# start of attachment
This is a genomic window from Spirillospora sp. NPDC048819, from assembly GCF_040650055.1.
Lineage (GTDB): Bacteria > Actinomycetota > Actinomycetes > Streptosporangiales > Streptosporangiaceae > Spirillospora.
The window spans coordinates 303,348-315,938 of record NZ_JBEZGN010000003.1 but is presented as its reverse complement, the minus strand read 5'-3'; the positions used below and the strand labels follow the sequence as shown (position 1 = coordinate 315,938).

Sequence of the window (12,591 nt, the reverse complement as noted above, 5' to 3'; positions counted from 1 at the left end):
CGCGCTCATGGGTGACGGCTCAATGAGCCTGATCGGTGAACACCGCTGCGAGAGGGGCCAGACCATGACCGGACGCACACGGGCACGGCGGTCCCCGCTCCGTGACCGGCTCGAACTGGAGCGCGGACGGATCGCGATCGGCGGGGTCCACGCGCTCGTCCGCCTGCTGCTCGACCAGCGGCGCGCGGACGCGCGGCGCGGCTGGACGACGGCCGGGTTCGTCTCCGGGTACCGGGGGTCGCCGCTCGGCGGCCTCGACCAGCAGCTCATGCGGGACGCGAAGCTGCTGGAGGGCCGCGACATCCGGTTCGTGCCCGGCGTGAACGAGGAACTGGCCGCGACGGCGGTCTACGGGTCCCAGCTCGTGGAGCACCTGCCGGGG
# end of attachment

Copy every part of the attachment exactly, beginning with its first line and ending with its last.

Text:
This is a genomic window from Spirillospora sp. NPDC048819, from assembly GCF_040650055.1.
Lineage (GTDB): Bacteria > Actinomycetota > Actinomycetes > Streptosporangiales > Streptosporangiaceae > Spirillospora.
The window spans coordinates 303,348-315,938 of record NZ_JBEZGN010000003.1 but is presented as its reverse complement, the minus strand read 5'-3'; the positions used below and the strand labels follow the sequence as shown (position 1 = coordinate 315,938).

Sequence of the window (12,591 nt, the reverse complement as noted above, 5' to 3'; positions counted from 1 at the left end):
CGCGCTCATGGGTGACGGCTCAATGAGCCTGATCGGTGAACACCGCTGCGAGAGGGGCCAGACCATGACCGGACGCACACGGGCACGGCGGTCCCCGCTCCGTGACCGGCTCGAACTGGAGCGCGGACGGATCGCGATCGGCGGGGTCCACGCGCTCGTCCGCCTGCTGCTCGACCAGCGGCGCGCGGACGCGCGGCGCGGCTGGACGACGGCCGGGTTCGTCTCCGGGTACCGGGGGTCGCCGCTCGGCGGCCTCGACCAGCAGCTCATGCGGGACGCGAAGCTGCTGGAGGGCCGCGACATCCGGTTCGTGCCCGGCGTGAACGAGGAACTGGCCGCGACGGCGGTCTACGGGTCCCAGCTCGTGGAGCACCTGCCGGGG